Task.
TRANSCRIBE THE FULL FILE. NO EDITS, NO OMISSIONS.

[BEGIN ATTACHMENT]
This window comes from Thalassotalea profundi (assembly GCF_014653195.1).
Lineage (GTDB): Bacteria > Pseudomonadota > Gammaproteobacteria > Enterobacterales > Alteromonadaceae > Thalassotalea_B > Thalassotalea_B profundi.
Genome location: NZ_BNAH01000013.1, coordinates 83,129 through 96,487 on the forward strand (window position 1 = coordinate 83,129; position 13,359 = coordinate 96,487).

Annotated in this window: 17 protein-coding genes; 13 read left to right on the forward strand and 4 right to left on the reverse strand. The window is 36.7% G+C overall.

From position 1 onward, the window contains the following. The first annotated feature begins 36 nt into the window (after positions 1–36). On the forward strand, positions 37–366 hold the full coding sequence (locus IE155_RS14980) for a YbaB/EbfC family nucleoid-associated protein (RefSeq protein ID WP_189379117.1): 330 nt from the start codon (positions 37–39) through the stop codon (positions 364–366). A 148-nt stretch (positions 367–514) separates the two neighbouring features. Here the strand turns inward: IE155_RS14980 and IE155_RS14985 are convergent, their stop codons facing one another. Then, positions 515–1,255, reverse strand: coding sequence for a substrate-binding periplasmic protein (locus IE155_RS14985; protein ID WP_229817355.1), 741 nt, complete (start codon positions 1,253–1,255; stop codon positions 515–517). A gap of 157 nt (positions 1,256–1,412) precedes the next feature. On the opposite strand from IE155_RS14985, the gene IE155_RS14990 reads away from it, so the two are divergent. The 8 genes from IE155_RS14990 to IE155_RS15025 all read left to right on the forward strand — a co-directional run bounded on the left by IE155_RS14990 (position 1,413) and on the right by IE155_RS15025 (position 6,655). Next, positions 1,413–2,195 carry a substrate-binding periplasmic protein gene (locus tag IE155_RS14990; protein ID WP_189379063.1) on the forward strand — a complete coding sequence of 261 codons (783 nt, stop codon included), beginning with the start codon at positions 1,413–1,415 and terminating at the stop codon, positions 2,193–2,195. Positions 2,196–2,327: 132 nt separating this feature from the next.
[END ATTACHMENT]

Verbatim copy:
This window comes from Thalassotalea profundi (assembly GCF_014653195.1).
Lineage (GTDB): Bacteria > Pseudomonadota > Gammaproteobacteria > Enterobacterales > Alteromonadaceae > Thalassotalea_B > Thalassotalea_B profundi.
Genome location: NZ_BNAH01000013.1, coordinates 83,129 through 96,487 on the forward strand (window position 1 = coordinate 83,129; position 13,359 = coordinate 96,487).

Annotated in this window: 17 protein-coding genes; 13 read left to right on the forward strand and 4 right to left on the reverse strand. The window is 36.7% G+C overall.

From position 1 onward, the window contains the following. The first annotated feature begins 36 nt into the window (after positions 1–36). On the forward strand, positions 37–366 hold the full coding sequence (locus IE155_RS14980) for a YbaB/EbfC family nucleoid-associated protein (RefSeq protein ID WP_189379117.1): 330 nt from the start codon (positions 37–39) through the stop codon (positions 364–366). A 148-nt stretch (positions 367–514) separates the two neighbouring features. Here the strand turns inward: IE155_RS14980 and IE155_RS14985 are convergent, their stop codons facing one another. Then, positions 515–1,255, reverse strand: coding sequence for a substrate-binding periplasmic protein (locus IE155_RS14985; protein ID WP_229817355.1), 741 nt, complete (start codon positions 1,253–1,255; stop codon positions 515–517). A gap of 157 nt (positions 1,256–1,412) precedes the next feature. On the opposite strand from IE155_RS14985, the gene IE155_RS14990 reads away from it, so the two are divergent. The 8 genes from IE155_RS14990 to IE155_RS15025 all read left to right on the forward strand — a co-directional run bounded on the left by IE155_RS14990 (position 1,413) and on the right by IE155_RS15025 (position 6,655). Next, positions 1,413–2,195 carry a substrate-binding periplasmic protein gene (locus tag IE155_RS14990; protein ID WP_189379063.1) on the forward strand — a complete coding sequence of 261 codons (783 nt, stop codon included), beginning with the start codon at positions 1,413–1,415 and terminating at the stop codon, positions 2,193–2,195. Positions 2,196–2,327: 132 nt separating this feature from the next.